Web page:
I have been burning my Beta and VHS tapes to DVD with a Sony VHS/Dvd player recorder. One problem I am having is that a lot of the new Sony DVD disc that I am trying to use are rejected by my recorder. The message is that the "disc is unplayable and unrecordable". This a new, never be used disc. About one in ten of the disc get this message. The other problem I am having is in recording. I insert a disc, it shows that the disc is being formatted, then I begin to record. The recorder shows that it is recording all the time, but when it is finished and I try to finalize the disc I get the same message, "disc is unplayable and unrecordable". When I check the disc it shows that it has recorded, about an 1/8" of space, I don't know what that is in time, then stopped. But the recorder has been showing that it has been recording the whole time.
Any clue what the problems could be?
One final note. These tapes are at least 30 years old, most I recorded, and some prerecorded tapes, but Beta is still the best. They are as sharp as the day I recorded them.
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I would try another brand such as Verbatim DVD-R, if that doesn't help then I would say your recorder is failing.
You didn't mention which Sony model DVD/VHS recorder you're using..... in all probability, the DVD drive is starting to fail.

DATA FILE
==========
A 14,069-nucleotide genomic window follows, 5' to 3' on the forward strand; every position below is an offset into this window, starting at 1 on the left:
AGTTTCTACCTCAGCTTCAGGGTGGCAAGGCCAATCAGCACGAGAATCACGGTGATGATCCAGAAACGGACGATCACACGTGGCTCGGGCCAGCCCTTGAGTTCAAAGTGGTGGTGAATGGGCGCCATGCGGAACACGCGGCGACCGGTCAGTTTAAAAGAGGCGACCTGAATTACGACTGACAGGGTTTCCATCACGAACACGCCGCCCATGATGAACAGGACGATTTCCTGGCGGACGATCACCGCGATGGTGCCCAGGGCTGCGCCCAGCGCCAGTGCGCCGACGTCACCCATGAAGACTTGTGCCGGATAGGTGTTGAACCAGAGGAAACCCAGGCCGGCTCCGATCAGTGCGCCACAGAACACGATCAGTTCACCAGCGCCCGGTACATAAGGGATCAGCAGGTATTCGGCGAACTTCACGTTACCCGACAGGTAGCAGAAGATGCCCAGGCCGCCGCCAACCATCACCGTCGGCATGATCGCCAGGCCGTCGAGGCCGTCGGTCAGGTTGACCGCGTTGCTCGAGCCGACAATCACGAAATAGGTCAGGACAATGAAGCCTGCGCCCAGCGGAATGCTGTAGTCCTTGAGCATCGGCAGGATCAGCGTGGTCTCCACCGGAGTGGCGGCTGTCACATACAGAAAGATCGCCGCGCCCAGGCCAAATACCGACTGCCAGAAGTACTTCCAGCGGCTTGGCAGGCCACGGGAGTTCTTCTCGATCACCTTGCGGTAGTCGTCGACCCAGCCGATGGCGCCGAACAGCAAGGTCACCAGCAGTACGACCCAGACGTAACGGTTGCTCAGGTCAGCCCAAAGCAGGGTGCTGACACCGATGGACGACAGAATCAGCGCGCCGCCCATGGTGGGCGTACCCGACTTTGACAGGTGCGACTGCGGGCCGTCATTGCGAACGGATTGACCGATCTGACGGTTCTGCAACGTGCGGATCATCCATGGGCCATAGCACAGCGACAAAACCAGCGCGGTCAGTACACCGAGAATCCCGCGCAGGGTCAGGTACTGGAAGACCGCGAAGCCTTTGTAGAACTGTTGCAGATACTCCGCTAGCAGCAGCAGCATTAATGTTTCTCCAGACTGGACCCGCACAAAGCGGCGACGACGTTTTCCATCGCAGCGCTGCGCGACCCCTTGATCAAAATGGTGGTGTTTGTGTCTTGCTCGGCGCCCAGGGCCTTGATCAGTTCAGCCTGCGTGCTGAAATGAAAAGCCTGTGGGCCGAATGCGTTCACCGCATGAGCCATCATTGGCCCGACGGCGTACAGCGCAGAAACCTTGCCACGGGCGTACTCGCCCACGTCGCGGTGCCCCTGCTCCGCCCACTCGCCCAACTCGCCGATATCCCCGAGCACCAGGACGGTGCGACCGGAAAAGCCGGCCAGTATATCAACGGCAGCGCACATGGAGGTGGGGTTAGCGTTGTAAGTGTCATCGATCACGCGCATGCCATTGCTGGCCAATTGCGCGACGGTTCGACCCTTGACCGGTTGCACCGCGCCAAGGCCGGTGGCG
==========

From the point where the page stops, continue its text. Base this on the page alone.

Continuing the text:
Have you tried using a DVD lens cleaner ? that may help. Or try using Sony DVD-R's instead of +R's. I had a 2003 model
Sony DVD stand-alone recorder that lasted six years before it started to fail..... got those repeated messages about
"disc is dirty" , "this disc in unplayable", etc. Also had the same symptom of seeming to be recording, then not recognizing
the disc afterward, or, not being able to finalize a recording. If the DVD drive is failing, your only option is either to have
it repaired, or just buy another machine. Or, record your Beta/VHS tapes to your computer, there are many articles
and posts on this forum dealing with the ins and outs and how-to's.
My personal experience has led me to use a standard VHS machine hooked up to a DVD recorder with a hard drive....
After recording the VHS video to the hard drive, it's fairly easy to edit the video, then burn to DVD-R for archiving.